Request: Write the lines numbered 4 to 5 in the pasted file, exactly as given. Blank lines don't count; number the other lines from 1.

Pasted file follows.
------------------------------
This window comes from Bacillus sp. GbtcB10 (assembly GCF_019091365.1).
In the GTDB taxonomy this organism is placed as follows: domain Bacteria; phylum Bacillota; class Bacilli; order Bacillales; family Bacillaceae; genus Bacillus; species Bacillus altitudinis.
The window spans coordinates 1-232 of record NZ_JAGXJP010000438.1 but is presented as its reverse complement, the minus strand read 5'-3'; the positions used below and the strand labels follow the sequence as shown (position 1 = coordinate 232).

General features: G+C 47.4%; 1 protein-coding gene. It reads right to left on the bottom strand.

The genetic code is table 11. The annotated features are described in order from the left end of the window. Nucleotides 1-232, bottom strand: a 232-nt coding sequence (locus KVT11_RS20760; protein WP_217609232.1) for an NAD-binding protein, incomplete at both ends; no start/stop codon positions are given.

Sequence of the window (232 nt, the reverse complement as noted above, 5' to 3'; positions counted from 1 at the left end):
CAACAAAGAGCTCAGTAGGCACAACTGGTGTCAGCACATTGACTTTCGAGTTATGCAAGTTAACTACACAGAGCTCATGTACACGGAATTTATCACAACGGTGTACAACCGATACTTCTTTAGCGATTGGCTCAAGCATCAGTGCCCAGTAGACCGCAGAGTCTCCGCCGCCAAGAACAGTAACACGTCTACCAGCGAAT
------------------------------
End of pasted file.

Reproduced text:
General features: G+C 47.4%; 1 protein-coding gene. It reads right to left on the bottom strand.

The genetic code is table 11. The annotated features are described in order from the left end of the window. Nucleotides 1-232, bottom strand: a 232-nt coding sequence (locus KVT11_RS20760; protein WP_217609232.1) for an NAD-binding protein, incomplete at both ends; no start/stop codon positions are given.